RA has made me a better mom
When my symptoms of rheumatoid arthritis first began, and while I was getting diagnosed, the greatest fear that haunted me was that I wouldn’t be the mom I needed to be.
It would be physically impossible for my husband to keep the house in order to the same level that I used to –he works full time, and when he gets home he helps take care of the kids until they go to bed. All the house work happens late at night, and he sacrifices precious sleep to do the things I used to take care of.
It was hard for me to not feel guilt for this. I worried that my kids would suffer from my lack of housekeeping.
To add to my guilt, there was a period of time when all I could do in a day was get out of bed, change diapers on the couch, and turn on the TV and live on the couch for the rest of the day. We bought ready food because I couldn’t make lunches.
There were also days when I brought the kids into bed with me.
I used to be on the floor with them, playing and rough housing. I couldn’t do that anymore. And the guilt consumed me.
But hindsight is 20/20, and as I’ve slowly regained my strength, I’ve realized that my habits have changed –for the better.
Some things I’m grateful are in the past –over processed foods and being confined to the couch for example.
But losing my physical health taught me valuable lessons about being a mom. And I hope that those changes remain with me.
On the days we watched TV for the most of the day, I spent invaluable time just snuggling with my kids. When Bryan went down for his nap, I stayed on the couch with Emmy, and held her while she slept. Every single day. Since I couldn’t breastfeed her anymore, this was the one on one time we got with each other, and I wouldn’t change that for the world.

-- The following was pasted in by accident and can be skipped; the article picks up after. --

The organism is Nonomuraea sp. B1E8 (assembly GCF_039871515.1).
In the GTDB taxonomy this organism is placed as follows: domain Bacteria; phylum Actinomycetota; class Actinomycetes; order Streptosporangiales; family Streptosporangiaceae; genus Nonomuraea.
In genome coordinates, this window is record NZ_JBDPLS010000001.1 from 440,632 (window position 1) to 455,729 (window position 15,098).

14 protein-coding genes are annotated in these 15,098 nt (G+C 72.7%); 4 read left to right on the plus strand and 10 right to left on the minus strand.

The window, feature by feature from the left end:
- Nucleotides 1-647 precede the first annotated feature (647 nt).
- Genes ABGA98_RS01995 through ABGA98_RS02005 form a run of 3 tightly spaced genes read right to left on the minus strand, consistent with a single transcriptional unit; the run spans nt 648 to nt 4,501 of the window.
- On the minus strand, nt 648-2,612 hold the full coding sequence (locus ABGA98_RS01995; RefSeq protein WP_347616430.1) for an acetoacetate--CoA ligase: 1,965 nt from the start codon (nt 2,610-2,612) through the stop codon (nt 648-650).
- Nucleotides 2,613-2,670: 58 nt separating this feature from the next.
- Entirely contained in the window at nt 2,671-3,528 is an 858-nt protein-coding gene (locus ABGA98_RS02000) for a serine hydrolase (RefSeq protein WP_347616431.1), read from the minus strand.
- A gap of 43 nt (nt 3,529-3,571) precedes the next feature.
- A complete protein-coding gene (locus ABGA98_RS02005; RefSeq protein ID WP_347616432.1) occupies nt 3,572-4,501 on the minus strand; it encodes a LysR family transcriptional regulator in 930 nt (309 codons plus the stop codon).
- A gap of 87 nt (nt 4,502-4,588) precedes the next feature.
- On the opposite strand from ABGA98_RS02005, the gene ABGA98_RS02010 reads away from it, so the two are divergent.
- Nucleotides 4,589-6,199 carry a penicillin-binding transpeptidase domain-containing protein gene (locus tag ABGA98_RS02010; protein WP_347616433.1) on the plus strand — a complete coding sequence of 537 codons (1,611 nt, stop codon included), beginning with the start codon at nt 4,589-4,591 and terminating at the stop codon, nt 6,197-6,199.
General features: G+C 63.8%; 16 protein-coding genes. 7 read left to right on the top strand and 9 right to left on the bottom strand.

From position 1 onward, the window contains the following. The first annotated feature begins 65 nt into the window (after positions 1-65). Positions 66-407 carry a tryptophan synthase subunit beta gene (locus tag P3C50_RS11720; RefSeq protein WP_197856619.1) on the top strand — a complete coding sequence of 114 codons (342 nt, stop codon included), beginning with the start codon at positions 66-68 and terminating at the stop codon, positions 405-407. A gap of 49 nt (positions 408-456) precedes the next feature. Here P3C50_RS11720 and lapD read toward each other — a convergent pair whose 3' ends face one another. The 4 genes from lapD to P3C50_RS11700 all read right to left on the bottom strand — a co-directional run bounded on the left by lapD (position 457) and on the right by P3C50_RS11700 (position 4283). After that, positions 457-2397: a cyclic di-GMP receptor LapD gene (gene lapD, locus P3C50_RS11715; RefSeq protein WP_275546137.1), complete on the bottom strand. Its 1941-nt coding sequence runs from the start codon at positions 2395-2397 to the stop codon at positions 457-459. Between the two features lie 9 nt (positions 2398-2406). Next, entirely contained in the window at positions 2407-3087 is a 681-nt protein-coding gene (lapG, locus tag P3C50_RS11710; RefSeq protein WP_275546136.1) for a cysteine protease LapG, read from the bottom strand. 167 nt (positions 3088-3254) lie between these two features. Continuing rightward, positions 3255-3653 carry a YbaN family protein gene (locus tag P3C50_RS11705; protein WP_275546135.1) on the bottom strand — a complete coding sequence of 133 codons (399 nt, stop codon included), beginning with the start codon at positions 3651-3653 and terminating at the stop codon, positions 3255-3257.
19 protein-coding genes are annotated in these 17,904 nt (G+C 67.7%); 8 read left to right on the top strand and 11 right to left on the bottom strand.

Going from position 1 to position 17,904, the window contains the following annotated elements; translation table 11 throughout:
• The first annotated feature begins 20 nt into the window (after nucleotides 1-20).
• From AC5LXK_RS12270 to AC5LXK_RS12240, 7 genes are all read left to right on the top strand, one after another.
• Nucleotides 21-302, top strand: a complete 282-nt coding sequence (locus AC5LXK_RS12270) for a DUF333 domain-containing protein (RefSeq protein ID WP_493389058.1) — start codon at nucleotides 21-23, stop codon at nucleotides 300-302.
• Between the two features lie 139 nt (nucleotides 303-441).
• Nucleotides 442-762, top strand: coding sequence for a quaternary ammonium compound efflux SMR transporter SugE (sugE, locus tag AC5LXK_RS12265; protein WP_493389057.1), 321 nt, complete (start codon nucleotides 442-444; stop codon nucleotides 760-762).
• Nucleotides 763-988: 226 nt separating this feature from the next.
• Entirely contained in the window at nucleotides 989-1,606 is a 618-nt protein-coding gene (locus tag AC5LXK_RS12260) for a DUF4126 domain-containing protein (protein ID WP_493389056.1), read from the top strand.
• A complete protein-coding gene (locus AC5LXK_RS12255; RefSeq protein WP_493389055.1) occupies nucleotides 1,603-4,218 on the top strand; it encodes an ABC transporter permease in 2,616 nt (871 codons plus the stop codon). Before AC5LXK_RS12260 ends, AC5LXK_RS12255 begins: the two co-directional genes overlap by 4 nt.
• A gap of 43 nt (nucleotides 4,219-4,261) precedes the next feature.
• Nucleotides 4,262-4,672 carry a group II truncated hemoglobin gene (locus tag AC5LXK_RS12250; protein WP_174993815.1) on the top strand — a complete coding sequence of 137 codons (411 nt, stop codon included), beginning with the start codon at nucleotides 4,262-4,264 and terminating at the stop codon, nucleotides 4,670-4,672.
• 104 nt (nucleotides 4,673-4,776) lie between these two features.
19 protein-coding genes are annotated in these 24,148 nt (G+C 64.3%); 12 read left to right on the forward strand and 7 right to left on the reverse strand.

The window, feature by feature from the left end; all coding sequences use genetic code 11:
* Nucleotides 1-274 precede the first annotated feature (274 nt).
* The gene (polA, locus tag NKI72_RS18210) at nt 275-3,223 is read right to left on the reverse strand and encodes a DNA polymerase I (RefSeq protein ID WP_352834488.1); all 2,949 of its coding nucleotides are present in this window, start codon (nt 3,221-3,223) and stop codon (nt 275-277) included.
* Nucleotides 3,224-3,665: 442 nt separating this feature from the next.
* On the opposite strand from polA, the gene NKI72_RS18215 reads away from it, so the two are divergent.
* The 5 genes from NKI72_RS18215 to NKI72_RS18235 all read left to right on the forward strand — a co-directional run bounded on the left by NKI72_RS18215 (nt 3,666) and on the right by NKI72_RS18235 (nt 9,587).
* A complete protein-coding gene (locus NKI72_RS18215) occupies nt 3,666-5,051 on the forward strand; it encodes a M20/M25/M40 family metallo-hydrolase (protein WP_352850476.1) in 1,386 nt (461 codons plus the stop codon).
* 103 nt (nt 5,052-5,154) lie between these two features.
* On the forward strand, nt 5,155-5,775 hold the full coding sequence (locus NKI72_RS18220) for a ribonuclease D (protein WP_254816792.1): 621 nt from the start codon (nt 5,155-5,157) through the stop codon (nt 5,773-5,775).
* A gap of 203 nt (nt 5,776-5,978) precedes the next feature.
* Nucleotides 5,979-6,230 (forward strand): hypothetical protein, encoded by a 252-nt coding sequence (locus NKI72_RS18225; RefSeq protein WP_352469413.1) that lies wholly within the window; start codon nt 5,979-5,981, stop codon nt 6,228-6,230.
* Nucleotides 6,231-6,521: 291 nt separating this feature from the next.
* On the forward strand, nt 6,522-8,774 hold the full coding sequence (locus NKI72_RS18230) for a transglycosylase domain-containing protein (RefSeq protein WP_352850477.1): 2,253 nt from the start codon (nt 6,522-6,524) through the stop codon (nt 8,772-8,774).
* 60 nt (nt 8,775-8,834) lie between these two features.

When I brought the kids in bed with me, we read stories and invented new games like “the sleepover game.” We made a tent under the covers and played peekaboo. At the time I always felt bad because I worried the kids would get bored, but they were always happy. My memories of our time in bed are of full belly laughter, plenty of snuggles, and endless smiles.
During those months, and still now, household work is out of the question. No chores means an empty to do list. An empty to do list means 100% undivided attention on my kids. Even if I couldn’t be on the floor with them, I still interacted with them. They brought toys to me on the couch. They sat next to me and we played patty cake and tickle games. I got to watch my kids play and bond together, and witness every moment of their blossoming relationship over the course of those months.
On weekends Max would tell me to stay in bed and get up to take care of the kids. I felt awful about not getting up with everyone else, but my body was so weak, so exhausted. Later in the morning, he would bring the kids in to me and we would all sit in bed, they would give me hugs and kisses, and we didn’t worry about anything else. We were just together, as a family.
So, I’ve come to the conclusion that RA has made me a better mom. I’ve learned to focus on my kids in a way that I really don’t believe I could have without being so sick. I had to learn to let go of some of those things that felt like they mattered so much, but I’ve learned we can survive without. And not just survive, but still thrive. Things I didn’t even realize were keeping me from once in a lifetime moments with my kids. They’ll never be this young again, and spending this concentrated time with them this year is a gift I’ll treasure forever.
It isn’t necessarily reasonable to expect to always be able to live like this. As I’ve rehabilitated, it’s important I’m not sedentary. And I’m so very grateful to be able to practice some of my hobbies again –like baking and sewing. And every little bit of tidying up I can do in a day helps my husband out. But there are some things I want to become a permanent part of my daily life. Instead of using TV time as a distraction so I can accomplish something else, I want to keep using it as an opportunity to snuggle. I want to hold my kids and be in the moment, without creating a mental list of things that need to get done. I want to sit in bed and read them stories, just because it’s fun. I want to stay in the habit of living in the moment with my children.